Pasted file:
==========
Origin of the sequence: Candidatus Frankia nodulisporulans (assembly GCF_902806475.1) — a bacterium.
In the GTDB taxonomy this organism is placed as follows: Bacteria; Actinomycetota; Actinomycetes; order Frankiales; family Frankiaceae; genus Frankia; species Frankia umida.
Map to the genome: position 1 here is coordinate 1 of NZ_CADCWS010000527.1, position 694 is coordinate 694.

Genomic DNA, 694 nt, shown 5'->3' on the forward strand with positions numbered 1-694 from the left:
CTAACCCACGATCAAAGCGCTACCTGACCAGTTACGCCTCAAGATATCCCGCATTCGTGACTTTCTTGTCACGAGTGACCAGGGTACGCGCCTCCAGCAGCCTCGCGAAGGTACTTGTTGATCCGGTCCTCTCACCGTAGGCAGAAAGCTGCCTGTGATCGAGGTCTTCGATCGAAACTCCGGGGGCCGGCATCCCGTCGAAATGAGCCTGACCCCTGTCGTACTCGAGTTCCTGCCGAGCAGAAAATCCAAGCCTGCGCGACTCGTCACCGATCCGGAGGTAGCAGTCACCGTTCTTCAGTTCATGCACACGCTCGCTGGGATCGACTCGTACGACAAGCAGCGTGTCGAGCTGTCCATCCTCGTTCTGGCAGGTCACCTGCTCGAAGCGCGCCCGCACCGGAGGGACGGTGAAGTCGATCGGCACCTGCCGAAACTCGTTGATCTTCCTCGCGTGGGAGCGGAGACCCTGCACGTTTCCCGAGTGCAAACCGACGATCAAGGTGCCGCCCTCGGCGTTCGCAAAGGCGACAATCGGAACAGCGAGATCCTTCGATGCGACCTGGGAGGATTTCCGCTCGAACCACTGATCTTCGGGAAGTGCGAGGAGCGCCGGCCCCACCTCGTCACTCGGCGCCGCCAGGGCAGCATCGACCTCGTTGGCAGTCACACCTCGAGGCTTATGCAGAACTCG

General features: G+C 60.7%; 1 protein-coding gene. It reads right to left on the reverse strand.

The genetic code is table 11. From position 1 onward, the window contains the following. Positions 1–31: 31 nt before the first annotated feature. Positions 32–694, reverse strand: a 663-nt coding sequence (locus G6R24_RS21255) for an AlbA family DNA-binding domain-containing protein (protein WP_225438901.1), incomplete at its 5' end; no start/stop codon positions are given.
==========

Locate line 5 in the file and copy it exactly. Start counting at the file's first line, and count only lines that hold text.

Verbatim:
CTAACCCACGATCAAAGCGCTACCTGACCAGTTACGCCTCAAGATATCCCGCATTCGTGACTTTCTTGTCACGAGTGACCAGGGTACGCGCCTCCAGCAGCCTCGCGAAGGTACTTGTTGATCCGGTCCTCTCACCGTAGGCAGAAAGCTGCCTGTGATCGAGGTCTTCGATCGAAACTCCGGGGGCCGGCATCCCGTCGAAATGAGCCTGACCCCTGTCGTACTCGAGTTCCTGCCGAGCAGAAAATCCAAGCCTGCGCGACTCGTCACCGATCCGGAGGTAGCAGTCACCGTTCTTCAGTTCATGCACACGCTCGCTGGGATCGACTCGTACGACAAGCAGCGTGTCGAGCTGTCCATCCTCGTTCTGGCAGGTCACCTGCTCGAAGCGCGCCCGCACCGGAGGGACGGTGAAGTCGATCGGCACCTGCCGAAACTCGTTGATCTTCCTCGCGTGGGAGCGGAGACCCTGCACGTTTCCCGAGTGCAAACCGACGATCAAGGTGCCGCCCTCGGCGTTCGCAAAGGCGACAATCGGAACAGCGAGATCCTTCGATGCGACCTGGGAGGATTTCCGCTCGAACCACTGATCTTCGGGAAGTGCGAGGAGCGCCGGCCCCACCTCGTCACTCGGCGCCGCCAGGGCAGCATCGACCTCGTTGGCAGTCACACCTCGAGGCTTATGCAGAACTCG